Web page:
There could be a large jump in the number of Covid hospital admissions in England if restrictions are not tightened, government scientists say.
According to the Sage committee’s modelling, hospitalizations could reach 2,000 to 7,000 per day next month, up from around 1,000 today.
However, they added that a “relatively light set of measures” could help to reduce infections.
PM Boris Johnson has stated that he hopes that by increasing vaccinations, new restrictions can be avoided.
On Tuesday, as he unveiled his winter plan for combating Covid, Prime Minister David Cameron stated that some measures would be kept in reserve as part of the government’s Plan B if the NHS was put under unsustainable strain.
These include vaccine passports, mandatory face masks, and work-from-home advice.
- Can England avoid ‘lockdown lite’ this winter?
- Plan A or Plan B – what could happen this winter?
- Booster jab rollout to begin in UK next week
Papers released by the Scientific Advisory Group for Emergencies (Sage) on Tuesday, dated 8 September, said there was “potential for another large wave of hospitalisations”.
Virus modellers advising the committee, the Scientific Pandemic Influenza Group on Modelling (SPI-M), said the virus could spread faster after schools reopened and more people returned to work.
They point out that homeworking has played a “very important role in preventing sustained epidemic growth in recent months.”
“A significant decrease in homeworking in the coming months is very likely to result in a rapid increase in hospital admissions.”
However, the modellers add that if implemented early enough, even a “relatively light set of measures” could be sufficient to limit rising cases.
“In addition to encouraging homeworking, more light-touch measures could include clear messaging advising people to be cautious, more widespread testing, a return to requiring all contacts of cases to isolate, and increased mask-wearing.”
They claim that if the epidemic is allowed to spread until hospitalizations become too high, “much more stringent (and thus more disruptive) measures would be required to quickly bring prevalence down.”
However, the organisation acknowledged that its previous warning – that lifting all restrictions over the summer could result in a large-scale outbreak – had not been confirmed by events.
Back in July, the modellers who report to the Sage committee were overly pessimistic, assuming that society’s opening up would result in an increase in infections and hospital admissions.
According to the most recent set of papers, school closures, warm weather, and a large number of people being forced to self-isolate played a larger than expected role in reducing infections.
However, they go on to say that the peak time for cases, which was previously expected in August, has now simply been pushed back to October through December.
The return of schools and colleges may cause case rates to rise. According to them, another large wave of hospitalizations is on the way.
They favour early, light-touch intervention by ministers, such as encouraging more people to work from home again.
In effect, this is a call for the government to implement Plan B for England as soon as possible.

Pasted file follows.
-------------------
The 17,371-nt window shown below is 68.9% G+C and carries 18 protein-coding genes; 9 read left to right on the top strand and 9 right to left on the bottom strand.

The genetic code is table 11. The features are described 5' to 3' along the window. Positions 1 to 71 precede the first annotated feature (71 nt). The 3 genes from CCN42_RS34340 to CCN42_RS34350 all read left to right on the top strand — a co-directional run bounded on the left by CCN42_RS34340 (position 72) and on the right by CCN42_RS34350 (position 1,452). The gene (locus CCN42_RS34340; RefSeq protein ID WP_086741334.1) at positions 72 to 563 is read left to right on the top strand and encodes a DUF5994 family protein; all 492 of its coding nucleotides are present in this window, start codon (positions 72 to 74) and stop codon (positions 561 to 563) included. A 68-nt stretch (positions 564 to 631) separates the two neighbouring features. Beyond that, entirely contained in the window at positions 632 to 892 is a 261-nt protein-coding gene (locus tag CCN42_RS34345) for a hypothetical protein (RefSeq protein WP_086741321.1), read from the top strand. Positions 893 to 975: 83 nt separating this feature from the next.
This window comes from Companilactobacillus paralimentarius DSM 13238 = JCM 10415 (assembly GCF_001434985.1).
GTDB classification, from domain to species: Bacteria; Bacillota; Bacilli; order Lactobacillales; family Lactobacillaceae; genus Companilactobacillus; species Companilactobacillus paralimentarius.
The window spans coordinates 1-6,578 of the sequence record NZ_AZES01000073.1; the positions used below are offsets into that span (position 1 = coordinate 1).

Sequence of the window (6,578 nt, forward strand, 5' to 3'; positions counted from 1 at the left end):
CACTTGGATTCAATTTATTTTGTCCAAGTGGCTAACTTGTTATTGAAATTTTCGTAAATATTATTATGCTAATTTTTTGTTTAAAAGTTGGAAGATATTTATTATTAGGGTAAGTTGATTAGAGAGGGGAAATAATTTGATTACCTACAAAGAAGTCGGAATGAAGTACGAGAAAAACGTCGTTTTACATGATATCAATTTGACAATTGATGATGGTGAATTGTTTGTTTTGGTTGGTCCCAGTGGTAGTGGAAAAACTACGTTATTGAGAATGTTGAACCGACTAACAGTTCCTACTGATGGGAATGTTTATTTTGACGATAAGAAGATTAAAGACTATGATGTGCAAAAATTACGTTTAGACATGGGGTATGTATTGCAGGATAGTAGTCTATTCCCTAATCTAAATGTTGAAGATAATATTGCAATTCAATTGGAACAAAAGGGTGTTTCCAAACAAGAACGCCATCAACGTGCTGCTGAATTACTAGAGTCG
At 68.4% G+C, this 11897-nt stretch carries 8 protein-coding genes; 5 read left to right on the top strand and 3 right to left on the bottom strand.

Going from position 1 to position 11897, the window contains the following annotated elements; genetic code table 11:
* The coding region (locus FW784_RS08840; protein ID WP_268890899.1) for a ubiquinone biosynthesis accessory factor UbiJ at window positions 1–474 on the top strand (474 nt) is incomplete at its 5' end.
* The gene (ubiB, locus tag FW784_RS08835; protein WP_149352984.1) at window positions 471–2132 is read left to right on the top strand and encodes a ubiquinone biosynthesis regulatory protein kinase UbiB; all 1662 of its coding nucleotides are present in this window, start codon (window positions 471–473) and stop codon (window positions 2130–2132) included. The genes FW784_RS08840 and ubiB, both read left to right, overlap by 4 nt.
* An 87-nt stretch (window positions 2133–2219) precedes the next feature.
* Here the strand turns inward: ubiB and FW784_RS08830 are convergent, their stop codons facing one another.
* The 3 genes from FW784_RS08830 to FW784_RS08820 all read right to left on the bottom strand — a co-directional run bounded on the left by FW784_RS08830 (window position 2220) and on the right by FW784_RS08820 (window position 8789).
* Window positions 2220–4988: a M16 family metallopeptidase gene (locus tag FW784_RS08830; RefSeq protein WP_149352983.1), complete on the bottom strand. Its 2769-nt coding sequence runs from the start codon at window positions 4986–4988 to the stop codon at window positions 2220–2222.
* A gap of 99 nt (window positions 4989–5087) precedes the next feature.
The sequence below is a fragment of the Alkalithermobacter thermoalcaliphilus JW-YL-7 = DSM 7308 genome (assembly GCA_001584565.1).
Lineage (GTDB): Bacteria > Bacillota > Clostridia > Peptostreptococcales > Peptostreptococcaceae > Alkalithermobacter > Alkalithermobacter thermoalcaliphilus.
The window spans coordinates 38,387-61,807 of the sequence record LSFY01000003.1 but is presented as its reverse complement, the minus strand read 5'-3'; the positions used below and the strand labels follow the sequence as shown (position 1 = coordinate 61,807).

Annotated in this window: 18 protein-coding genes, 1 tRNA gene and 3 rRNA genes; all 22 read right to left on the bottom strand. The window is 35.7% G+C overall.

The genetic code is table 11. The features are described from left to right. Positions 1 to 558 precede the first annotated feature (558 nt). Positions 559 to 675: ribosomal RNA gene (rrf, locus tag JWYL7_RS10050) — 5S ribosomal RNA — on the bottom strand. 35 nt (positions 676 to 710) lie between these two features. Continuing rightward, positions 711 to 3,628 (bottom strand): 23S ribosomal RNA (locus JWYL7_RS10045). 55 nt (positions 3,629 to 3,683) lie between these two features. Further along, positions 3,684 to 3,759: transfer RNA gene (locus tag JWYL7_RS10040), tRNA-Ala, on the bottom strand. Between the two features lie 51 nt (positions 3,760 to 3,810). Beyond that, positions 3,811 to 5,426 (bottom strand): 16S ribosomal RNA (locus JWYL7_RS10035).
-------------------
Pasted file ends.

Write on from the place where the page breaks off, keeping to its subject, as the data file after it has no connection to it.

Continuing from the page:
Sceptics will argue that modellers have made mistakes in the past and that the latest papers should be taken with a grain of salt. Few, however, would deny that a harsh winter is on the way.
Mr Johnson said at a Downing Street press conference on Tuesday that he hoped the vaccination programme would allow the UK to remain “one of the most free societies” in Europe, with only limited restrictions to keep the disease at bay.
“Because so many people have some level of immunity, small changes in how we ask people to behave can have a larger impact.”
He urged the five million people who have yet to receive a Covid-19 vaccine to do so in order to avoid tougher winter restrictions.
Sir Patrick Vallance, the government’s chief scientific adviser, told the briefing that the country was at a “tipping point” and that ministers needed to act quickly if the number of cases increased rapidly, warning that “you can’t wait until it’s too late because you’ve got to do more.”
“When you make a move, you have to go earlier than you think you want to, harder than you think you want to, and make sure you have the right geographical coverage,” he said.
Prof Chris Whitty, England’s chief medical officer, warned that respiratory viruses like flu and others would have a “huge advantage” as winter approached.
He also emphasised that the country was entering the autumn with far more cases, hospital admissions, and deaths than the previous year.
On Tuesday, the United Kingdom reported an additional 26,628 cases and 185 deaths within 28 days of a positive test. According to the most recent data, there were 8,413 Covid patients in the hospital.
On September 15, last year, there were 3,105 daily cases and 27 deaths reported, with 1,066 Covid patients hospitalised.
Vaccines, on the other hand, are now providing extensive protection against severe illness. In the United Kingdom, 81.2 percent of people aged 16 and up are fully vaccinated.
Sajid Javid, the UK’s health secretary, also confirmed on Tuesday that all over-50s, as well as those in other vulnerable groups, would be offered a booster shot.
To maximise the impact, people will be offered either the Pfizer or the Moderna vaccine at least six months after their second dose.